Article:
On ABC’s This Week with George Stephanopoulos yesterday, in a clip of Chris Christie giving a talk to the Economic Club of Chicago, the New Jersey Governor said, “Our party’s priority should be on wining. Not winning the argument, winning the election.”
He was speaking to a group of Republicans about how to unite the GOP and win elections. I am surprised that no one has pointed out the obvious flaw in this statement.
Winning the argument is the purpose of elections. Choosing between two competing ideas about policy and direction for the country as a whole is why you have elections. This cynical view that money equals speech and that winning is the end all to be all for someone running to serve the public is why democracy is broken.
But what Christie said has become accepted wisdom not just among politicians but even among the people who elect them.
Take for instance the author of this right leaning article. The problem with Christie’s advice according to this person seems to be that winning is important, but what you do after you win is the problem. "Yes, winning is important but that seems to be the only point to Republican Republicans, the Establishment Republicans. Then there seems to be some kind of black hole stretching into the future as to what what happens next. Tell us, what is the important that that [sic] comes after that"
Right, well that’s where the argument during the campaign comes in. Campaigns are always full of promises; some kept, many not kept. But in order for voters to make an informed decision with their vote, candidates should be required to make the argument to the people by the people.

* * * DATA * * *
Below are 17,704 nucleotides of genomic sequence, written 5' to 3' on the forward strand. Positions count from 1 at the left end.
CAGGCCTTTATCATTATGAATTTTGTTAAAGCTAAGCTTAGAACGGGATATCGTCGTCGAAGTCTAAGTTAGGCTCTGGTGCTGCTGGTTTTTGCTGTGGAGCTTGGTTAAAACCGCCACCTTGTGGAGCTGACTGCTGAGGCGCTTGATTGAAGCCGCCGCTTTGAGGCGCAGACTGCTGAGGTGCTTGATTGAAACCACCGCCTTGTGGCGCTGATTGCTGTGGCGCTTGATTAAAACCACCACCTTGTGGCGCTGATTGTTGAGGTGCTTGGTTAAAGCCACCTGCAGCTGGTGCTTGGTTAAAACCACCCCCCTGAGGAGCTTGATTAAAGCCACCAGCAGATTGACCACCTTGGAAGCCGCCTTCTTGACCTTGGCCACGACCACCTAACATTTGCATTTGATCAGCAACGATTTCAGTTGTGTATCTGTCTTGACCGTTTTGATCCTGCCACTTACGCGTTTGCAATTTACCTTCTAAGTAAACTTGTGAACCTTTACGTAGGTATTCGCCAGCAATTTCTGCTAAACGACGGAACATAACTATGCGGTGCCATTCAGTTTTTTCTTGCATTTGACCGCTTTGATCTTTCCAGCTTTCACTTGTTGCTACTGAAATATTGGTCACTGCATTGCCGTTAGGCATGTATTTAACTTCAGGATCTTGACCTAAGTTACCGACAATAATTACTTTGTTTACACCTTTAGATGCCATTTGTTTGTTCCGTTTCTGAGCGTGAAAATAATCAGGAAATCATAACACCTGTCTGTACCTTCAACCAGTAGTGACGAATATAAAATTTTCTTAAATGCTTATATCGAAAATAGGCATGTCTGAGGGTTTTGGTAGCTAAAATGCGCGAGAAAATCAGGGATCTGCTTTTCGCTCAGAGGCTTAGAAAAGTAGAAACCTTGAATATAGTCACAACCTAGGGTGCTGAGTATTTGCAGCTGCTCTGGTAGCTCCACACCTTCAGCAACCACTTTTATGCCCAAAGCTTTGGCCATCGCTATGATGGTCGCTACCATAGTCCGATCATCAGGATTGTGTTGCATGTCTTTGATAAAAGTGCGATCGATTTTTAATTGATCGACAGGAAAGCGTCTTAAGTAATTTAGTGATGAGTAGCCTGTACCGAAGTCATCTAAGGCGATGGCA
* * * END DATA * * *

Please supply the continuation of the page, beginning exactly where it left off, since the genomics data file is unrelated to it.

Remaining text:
As long as you can raise a bunch of money and get your name and face in front of a bunch of people, you can get elected. Of course they don’t do what you want them to do after they win. Especially if you let them off the hook by not even demanding they persuade you with solid arguments grounded in reality when they were just candidates asking for your vote.
Just like during the last presidential election when the Republican candidate, Mitt Romney, was asked for his economic plan, his response was something like, ‘I’ll let you know after I get elected.’ The Republicans won in 2010 with the same sort of argument.
Christie’s statement is his answer to electing an “authentic, believable spokesman…” Not a trustworthy spokesman, just someone that can say the right things in order to seem authentic. Is that good enough for the American people?
Change starts from the bottom up. From the Abolitionist Movement, to the Feminist movement, to the Civil Rights Movement, change has come from people who made the argument and spread the argument as far and wide as possible.
Even at a time when getting a message out to the masses was a thousand times harder than it is today, people managed to persuade society to make change. Once the people demanded those changes, politicians were forced to make those changes in order to get elected.
Somewhere along the line, the people have just come to expect to be lied to and pandered to while expecting their elected leaders to make the changes they claimed they would make during their dog and pony show, I mean, their campaign.
How can you expect them to make changes when your sole basis for electing them is their electability? That’s an inside the beltway, cynical idea of democracy.